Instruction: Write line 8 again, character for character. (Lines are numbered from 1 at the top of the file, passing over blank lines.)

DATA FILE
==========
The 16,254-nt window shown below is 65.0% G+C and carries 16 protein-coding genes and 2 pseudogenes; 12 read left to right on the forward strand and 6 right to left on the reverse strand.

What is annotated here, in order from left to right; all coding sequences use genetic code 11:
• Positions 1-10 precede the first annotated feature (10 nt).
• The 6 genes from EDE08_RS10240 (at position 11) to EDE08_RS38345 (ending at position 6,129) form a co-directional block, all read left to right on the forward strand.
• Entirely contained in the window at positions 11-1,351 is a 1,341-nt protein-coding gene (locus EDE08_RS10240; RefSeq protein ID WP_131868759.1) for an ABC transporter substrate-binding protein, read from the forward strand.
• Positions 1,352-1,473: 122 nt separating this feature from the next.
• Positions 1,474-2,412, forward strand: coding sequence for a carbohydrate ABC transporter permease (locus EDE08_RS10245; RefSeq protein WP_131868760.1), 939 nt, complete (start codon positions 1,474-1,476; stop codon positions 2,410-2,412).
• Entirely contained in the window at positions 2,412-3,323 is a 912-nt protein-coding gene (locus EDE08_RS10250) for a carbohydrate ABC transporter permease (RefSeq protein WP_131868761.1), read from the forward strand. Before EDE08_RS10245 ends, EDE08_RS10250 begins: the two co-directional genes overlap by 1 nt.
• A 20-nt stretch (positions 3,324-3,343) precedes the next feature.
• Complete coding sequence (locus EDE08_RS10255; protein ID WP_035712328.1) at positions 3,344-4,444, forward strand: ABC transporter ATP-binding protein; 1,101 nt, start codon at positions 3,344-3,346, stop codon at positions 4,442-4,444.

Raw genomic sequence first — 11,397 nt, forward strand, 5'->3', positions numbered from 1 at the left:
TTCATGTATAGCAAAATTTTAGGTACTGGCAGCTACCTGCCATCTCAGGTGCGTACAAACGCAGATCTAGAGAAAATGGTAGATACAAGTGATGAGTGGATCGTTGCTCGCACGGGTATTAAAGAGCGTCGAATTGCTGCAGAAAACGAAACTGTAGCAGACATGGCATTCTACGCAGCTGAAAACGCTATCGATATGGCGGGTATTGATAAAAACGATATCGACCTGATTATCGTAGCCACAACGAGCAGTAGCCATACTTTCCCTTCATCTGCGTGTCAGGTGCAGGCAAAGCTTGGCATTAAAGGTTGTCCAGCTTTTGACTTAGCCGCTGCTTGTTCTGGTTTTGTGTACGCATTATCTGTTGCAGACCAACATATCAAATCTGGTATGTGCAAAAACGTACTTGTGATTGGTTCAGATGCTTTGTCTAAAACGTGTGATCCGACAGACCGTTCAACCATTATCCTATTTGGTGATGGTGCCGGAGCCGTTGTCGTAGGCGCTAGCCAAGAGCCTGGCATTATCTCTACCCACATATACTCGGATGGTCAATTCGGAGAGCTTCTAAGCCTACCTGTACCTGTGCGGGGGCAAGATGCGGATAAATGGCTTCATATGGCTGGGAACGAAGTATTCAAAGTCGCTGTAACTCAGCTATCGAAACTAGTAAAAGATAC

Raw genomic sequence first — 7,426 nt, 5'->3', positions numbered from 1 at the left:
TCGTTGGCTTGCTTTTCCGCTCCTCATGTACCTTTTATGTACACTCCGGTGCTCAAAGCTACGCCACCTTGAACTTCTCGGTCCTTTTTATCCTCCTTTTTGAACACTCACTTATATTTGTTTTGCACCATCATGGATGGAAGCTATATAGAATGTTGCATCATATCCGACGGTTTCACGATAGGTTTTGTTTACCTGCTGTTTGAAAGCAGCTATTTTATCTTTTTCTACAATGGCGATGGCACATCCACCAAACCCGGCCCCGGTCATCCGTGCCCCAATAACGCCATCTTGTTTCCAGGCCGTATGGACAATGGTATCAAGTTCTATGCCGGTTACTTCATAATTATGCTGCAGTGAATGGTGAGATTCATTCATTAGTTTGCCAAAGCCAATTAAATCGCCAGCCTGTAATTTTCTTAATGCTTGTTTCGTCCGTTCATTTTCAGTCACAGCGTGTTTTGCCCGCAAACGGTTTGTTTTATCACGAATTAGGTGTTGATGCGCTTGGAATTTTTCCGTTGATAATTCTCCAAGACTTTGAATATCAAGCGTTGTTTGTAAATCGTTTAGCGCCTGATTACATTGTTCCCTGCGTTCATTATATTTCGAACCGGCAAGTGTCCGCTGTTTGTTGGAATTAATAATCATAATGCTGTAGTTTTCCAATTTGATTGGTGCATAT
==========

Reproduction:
• Entirely contained in the window at positions 2,412-3,323 is a 912-nt protein-coding gene (locus EDE08_RS10250) for a carbohydrate ABC transporter permease (RefSeq protein WP_131868761.1), read from the forward strand. Before EDE08_RS10245 ends, EDE08_RS10250 begins: the two co-directional genes overlap by 1 nt.